Modern Psychological Studies
University of Tennessee at Chattanooga
Place of Publication
The objective of the current study was to examine the relationship between depression, anxiety, sleep self-efficacy, and sleep quality among college students by using both objective measures and self-reported data. Participants included 27 undergraduate students from a small liberal arts college who wore ActiGraph wristbands for a period of seven nights. Participants also completed anxiety, depression, sleep self-efficacy, and subjective sleep quality scales. Results indicated that higher sleep self-efficacy scores were associated with lower anxiety and depression scores. Higher subjective sleep quality was associated with higher sleep self-efficacy scores and lower depression and anxiety scores. This study supports the need for emphasis on the importance of improving subjective sleep quality which in turn may influence mental health issues.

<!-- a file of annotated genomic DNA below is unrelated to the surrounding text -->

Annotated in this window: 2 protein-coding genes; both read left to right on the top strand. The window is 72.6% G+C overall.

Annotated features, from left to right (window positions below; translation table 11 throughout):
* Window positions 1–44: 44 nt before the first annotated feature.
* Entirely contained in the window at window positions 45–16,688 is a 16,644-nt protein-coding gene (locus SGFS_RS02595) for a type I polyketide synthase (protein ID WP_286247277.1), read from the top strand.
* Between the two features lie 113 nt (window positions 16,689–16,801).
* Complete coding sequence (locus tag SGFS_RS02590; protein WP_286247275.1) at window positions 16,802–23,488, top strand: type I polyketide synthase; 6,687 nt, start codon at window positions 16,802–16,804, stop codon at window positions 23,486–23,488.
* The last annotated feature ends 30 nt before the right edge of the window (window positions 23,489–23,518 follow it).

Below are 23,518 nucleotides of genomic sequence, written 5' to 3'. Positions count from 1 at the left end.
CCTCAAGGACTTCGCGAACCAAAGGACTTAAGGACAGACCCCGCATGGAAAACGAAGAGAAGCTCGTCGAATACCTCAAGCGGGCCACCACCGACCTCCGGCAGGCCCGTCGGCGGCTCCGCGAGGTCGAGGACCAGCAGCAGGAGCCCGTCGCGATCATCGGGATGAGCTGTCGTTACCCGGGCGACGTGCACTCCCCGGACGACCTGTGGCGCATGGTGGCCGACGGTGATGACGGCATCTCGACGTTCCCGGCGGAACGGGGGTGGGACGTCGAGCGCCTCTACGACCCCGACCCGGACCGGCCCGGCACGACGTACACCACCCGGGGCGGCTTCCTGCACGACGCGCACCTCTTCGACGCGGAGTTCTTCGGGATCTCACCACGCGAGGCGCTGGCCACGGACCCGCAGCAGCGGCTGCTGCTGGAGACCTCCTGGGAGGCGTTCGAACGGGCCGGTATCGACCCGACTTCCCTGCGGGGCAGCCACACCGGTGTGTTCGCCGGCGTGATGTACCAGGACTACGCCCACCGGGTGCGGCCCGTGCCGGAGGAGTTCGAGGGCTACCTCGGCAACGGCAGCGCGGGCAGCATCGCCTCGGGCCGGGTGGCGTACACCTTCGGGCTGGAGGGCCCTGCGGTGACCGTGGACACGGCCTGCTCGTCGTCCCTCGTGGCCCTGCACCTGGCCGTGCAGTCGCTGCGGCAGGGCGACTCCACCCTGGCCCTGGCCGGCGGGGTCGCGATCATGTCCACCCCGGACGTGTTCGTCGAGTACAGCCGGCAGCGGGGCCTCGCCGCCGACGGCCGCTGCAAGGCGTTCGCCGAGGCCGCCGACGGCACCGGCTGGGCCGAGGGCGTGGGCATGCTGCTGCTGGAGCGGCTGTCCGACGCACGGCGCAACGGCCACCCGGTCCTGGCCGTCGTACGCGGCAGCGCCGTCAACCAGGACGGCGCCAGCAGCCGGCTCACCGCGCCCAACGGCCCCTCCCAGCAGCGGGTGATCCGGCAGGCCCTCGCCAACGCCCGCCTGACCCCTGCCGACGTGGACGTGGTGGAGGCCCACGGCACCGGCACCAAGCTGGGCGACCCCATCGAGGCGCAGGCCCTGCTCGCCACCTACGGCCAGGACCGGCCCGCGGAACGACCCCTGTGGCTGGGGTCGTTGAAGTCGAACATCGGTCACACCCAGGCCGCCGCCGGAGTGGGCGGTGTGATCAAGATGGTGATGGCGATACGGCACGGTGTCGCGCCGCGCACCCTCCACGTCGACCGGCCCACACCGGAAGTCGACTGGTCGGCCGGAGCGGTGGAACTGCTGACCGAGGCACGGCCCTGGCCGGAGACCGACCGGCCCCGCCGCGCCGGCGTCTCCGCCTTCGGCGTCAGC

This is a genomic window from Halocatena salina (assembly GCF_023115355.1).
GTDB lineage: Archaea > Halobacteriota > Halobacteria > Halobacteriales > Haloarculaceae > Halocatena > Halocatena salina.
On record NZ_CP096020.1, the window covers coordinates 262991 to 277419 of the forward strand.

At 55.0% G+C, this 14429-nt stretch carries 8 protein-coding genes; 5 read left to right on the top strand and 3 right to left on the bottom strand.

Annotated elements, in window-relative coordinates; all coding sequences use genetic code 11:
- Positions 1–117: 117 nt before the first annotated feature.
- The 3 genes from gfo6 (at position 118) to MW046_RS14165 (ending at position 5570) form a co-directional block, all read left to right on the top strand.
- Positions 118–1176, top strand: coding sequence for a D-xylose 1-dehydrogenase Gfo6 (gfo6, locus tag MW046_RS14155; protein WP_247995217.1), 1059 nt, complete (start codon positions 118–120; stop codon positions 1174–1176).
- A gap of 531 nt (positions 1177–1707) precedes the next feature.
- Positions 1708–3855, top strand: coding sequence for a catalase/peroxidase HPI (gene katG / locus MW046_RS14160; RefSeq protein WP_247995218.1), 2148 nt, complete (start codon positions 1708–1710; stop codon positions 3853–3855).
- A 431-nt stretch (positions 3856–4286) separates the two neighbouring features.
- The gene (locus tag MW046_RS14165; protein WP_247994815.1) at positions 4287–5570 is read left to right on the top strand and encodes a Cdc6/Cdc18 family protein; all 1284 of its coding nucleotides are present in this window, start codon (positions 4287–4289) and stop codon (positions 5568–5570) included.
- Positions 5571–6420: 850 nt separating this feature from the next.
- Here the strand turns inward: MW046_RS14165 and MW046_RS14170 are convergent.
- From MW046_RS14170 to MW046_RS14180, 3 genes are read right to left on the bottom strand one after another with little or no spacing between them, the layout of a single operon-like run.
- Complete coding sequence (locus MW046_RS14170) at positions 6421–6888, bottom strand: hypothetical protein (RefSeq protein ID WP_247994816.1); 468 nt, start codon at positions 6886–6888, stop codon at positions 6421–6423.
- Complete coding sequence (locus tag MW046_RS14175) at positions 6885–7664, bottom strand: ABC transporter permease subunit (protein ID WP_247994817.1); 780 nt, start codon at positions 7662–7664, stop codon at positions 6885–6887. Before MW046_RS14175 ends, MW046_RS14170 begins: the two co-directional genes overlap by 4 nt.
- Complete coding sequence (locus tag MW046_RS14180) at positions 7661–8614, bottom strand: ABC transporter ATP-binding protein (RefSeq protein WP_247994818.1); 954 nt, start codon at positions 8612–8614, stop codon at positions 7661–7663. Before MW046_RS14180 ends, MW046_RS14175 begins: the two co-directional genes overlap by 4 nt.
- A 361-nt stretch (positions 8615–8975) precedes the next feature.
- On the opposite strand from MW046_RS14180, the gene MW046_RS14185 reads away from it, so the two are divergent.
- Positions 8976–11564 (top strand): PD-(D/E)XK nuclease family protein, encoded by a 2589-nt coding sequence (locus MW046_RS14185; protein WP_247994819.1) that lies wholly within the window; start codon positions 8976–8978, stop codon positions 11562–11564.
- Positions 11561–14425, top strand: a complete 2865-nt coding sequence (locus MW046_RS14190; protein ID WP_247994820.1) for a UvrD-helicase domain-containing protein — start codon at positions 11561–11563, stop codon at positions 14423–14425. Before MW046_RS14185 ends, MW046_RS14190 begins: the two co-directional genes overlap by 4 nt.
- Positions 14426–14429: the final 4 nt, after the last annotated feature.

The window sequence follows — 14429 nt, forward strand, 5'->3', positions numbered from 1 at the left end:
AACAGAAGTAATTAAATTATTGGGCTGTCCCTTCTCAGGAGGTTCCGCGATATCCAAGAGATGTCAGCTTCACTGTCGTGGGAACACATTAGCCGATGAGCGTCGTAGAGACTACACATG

Johnson, Rayanna 3592665 and Hlaing, Ei E.
"Predictors of sleep quality: Depression, anxiety, and sleep self-efficacy,"
Modern Psychological Studies: Vol. 25:
1, Article 4.
Available at: https://scholar.utc.edu/mps/vol25/iss1/4